It's not super easy to comapare the Kode 74 and Quad 71. They are quite different. But I will try. The Kode is a modern version of a classic single fin. Really smooth and stable and with a quite fast rocker. The bottom shape make it really easy to get its rails in the water for long and stable turns and it have a rather direct feel where you can really feel the rails doing their job. The single fin design will make it a tad slower going into the turn and the board prefers when you commit into the turns. Top turns are loose and easy, but you can feel there is some power in the tail. In really fast conditions a smaller fins will help to keep the board loose. In more onshore type conditions, the sailor need to still keep some drive through the turns, since this is required for the board to turn tight.

In comparison, the Quad (71) is a tad wider and has a wider tail, but the quad setup still makes it quick in the turn entry. Not as quick as some twin fins, but much quicker than single fin of similar shape/width. The Quad also has a lot of drive in the bottom turn which the Kode also has, but the Quad is just one step above which for example means that in onshore, it's really easy to generate and keep speed when you need to draw your turn out a bit. But a difference to the Kode is that I fins the Quad 71 a bit easier to tighten up in the turn even when you are not perfectly balanced. In other words, the Quad is less demanding for doing tight bottom turns in onshore-type conditions.

In the top turn, the quad is again easy to get into the turn relative how wider it is, ie on par with the narrower Kode. It generates a quite powerful and grippy top turn, but it's also here a bit easier to tighten the turn up also to finish up further back towards where you can from.

So, as I see it there are lots of benefits with the Quad. But at the same time, the Kode is such a super smooth and dependable board. You just KNOW how it will react every time. The Quad may be a tad earlier planing (not much difference) and may go better upwind, but the Kode is still kind of faster from the get go and is also really, really fast when fully lit. Also in a straight line you can feel the predictability and dependability.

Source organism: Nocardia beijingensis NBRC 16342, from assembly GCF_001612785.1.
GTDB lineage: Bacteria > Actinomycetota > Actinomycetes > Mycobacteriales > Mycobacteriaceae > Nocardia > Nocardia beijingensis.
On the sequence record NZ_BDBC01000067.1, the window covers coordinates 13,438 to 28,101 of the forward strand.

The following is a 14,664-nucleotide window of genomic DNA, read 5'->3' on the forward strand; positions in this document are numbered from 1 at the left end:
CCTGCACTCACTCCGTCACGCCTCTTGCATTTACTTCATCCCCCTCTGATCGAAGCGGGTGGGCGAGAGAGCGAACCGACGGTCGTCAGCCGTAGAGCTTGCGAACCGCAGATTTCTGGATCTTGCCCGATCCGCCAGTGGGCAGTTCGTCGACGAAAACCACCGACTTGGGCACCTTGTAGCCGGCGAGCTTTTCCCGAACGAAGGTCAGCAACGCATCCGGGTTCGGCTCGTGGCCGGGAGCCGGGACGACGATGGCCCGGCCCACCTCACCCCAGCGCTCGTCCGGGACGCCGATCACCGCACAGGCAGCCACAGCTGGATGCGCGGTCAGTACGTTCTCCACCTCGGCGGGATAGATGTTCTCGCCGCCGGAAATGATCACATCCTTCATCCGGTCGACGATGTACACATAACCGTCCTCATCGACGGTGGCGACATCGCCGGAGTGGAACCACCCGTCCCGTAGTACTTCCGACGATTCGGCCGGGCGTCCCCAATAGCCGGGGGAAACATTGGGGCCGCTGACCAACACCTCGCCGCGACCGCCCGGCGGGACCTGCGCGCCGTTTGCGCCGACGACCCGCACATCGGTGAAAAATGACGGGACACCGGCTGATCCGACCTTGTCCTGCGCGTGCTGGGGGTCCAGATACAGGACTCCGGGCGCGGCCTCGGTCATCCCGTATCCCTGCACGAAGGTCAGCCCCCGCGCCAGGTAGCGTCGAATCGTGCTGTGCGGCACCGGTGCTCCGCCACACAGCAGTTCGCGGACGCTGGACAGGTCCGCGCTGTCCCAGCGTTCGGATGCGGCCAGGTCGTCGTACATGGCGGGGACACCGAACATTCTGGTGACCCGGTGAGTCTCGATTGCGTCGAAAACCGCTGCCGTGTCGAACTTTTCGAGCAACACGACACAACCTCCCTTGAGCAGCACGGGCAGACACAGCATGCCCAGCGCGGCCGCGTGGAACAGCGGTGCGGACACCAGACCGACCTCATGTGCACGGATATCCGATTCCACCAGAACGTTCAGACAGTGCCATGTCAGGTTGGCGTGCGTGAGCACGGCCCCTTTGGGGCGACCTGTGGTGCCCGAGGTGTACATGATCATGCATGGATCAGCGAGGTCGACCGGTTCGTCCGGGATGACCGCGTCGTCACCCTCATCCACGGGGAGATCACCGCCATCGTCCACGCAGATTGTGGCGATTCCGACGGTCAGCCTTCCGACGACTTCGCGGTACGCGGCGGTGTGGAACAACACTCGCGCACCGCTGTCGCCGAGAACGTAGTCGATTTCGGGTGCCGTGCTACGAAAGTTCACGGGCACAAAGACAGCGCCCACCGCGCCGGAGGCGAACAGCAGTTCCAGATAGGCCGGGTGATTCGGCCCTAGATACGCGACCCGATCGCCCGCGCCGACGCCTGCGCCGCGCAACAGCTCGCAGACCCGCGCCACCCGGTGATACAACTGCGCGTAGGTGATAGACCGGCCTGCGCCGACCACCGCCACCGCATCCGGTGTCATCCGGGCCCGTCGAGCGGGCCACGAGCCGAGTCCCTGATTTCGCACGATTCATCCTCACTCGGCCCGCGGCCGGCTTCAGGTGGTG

So overall I find the Quad offer a bit of novel feel and that there is maybe more wave performance to find in this shape. It do most things really well but then adds some stuff that other boards I tried just don't have in their repertoire. The Kode on the other hand is also a great allrounder. It the latest and most fine tuned version of the classic wave board as well as a really good high wind freerider. In some conditions it may require some more technique to equal the Quad, but in the other hand the smooth and predictable character of it is also very inspiring when it comes to charging harder.

peterQ 23rd December 2009 01:00 PM

thanks very much for your detailed analysis.
now I would have to decide which Quad? the 76? or the 71?
I have 74 kilos what would you suggest?
My smaller sail is 3.7 and my bigger 5.3, they fit perfectly with the quad 76 but I worry a bit about the high end, probably the 76 is too big to sail with a 3.7 or even 4.0 sail.
Please advise.

Ola_H 23rd December 2009 01:47 PM

Yes, the Quad 76 is a rather big board and at your weight it will be too big for 4.0. So I would easily recommend the Quad71 which handles 5.3 really well. To extend the high wind range I would also get a set of 13cm front fins for the board. This softens the ride up a bit and makes it easier to ride in choppy overpowered conditions.